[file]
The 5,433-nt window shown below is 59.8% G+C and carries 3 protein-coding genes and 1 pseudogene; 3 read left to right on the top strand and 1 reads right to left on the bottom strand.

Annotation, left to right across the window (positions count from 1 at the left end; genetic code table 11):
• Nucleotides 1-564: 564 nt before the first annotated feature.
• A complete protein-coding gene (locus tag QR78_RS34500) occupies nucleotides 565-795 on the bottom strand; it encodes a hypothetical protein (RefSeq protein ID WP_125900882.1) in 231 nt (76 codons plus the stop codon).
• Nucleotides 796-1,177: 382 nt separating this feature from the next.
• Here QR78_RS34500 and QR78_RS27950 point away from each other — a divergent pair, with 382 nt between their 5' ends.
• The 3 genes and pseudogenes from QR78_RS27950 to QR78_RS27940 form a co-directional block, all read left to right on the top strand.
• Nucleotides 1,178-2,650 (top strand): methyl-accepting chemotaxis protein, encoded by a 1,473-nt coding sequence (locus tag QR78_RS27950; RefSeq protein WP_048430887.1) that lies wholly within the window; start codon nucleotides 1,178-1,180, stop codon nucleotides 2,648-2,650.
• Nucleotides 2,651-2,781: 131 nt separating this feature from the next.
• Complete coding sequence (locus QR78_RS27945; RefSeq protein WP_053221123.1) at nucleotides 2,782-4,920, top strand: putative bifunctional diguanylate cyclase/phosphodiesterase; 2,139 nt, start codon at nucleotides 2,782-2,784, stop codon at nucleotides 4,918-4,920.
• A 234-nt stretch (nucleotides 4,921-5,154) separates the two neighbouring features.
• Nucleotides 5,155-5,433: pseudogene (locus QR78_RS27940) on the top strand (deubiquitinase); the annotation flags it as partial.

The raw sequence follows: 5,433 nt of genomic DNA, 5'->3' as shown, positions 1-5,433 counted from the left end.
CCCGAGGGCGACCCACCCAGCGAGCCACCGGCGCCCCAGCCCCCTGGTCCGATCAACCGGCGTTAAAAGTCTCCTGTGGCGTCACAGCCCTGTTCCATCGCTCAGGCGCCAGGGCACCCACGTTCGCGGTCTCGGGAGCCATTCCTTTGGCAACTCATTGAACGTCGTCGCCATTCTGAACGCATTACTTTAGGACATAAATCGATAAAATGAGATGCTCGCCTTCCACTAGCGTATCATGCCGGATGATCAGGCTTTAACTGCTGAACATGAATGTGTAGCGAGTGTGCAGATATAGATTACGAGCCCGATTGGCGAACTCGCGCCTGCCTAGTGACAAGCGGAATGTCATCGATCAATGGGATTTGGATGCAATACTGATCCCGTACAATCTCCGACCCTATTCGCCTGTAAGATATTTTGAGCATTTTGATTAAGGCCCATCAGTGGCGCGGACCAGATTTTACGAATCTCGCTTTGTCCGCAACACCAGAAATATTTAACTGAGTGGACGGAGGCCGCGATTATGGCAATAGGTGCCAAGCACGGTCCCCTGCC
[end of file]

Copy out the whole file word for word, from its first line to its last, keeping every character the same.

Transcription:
The 5,433-nt window shown below is 59.8% G+C and carries 3 protein-coding genes and 1 pseudogene; 3 read left to right on the top strand and 1 reads right to left on the bottom strand.

Annotation, left to right across the window (positions count from 1 at the left end; genetic code table 11):
• Nucleotides 1-564: 564 nt before the first annotated feature.
• A complete protein-coding gene (locus tag QR78_RS34500) occupies nucleotides 565-795 on the bottom strand; it encodes a hypothetical protein (RefSeq protein ID WP_125900882.1) in 231 nt (76 codons plus the stop codon).
• Nucleotides 796-1,177: 382 nt separating this feature from the next.
• Here QR78_RS34500 and QR78_RS27950 point away from each other — a divergent pair, with 382 nt between their 5' ends.
• The 3 genes and pseudogenes from QR78_RS27950 to QR78_RS27940 form a co-directional block, all read left to right on the top strand.
• Nucleotides 1,178-2,650 (top strand): methyl-accepting chemotaxis protein, encoded by a 1,473-nt coding sequence (locus tag QR78_RS27950; RefSeq protein WP_048430887.1) that lies wholly within the window; start codon nucleotides 1,178-1,180, stop codon nucleotides 2,648-2,650.
• Nucleotides 2,651-2,781: 131 nt separating this feature from the next.
• Complete coding sequence (locus QR78_RS27945; RefSeq protein WP_053221123.1) at nucleotides 2,782-4,920, top strand: putative bifunctional diguanylate cyclase/phosphodiesterase; 2,139 nt, start codon at nucleotides 2,782-2,784, stop codon at nucleotides 4,918-4,920.
• A 234-nt stretch (nucleotides 4,921-5,154) separates the two neighbouring features.
• Nucleotides 5,155-5,433: pseudogene (locus QR78_RS27940) on the top strand (deubiquitinase); the annotation flags it as partial.

The raw sequence follows: 5,433 nt of genomic DNA, 5'->3' as shown, positions 1-5,433 counted from the left end.
CCCGAGGGCGACCCACCCAGCGAGCCACCGGCGCCCCAGCCCCCTGGTCCGATCAACCGGCGTTAAAAGTCTCCTGTGGCGTCACAGCCCTGTTCCATCGCTCAGGCGCCAGGGCACCCACGTTCGCGGTCTCGGGAGCCATTCCTTTGGCAACTCATTGAACGTCGTCGCCATTCTGAACGCATTACTTTAGGACATAAATCGATAAAATGAGATGCTCGCCTTCCACTAGCGTATCATGCCGGATGATCAGGCTTTAACTGCTGAACATGAATGTGTAGCGAGTGTGCAGATATAGATTACGAGCCCGATTGGCGAACTCGCGCCTGCCTAGTGACAAGCGGAATGTCATCGATCAATGGGATTTGGATGCAATACTGATCCCGTACAATCTCCGACCCTATTCGCCTGTAAGATATTTTGAGCATTTTGATTAAGGCCCATCAGTGGCGCGGACCAGATTTTACGAATCTCGCTTTGTCCGCAACACCAGAAATATTTAACTGAGTGGACGGAGGCCGCGATTATGGCAATAGGTGCCAAGCACGGTCCCCTGCC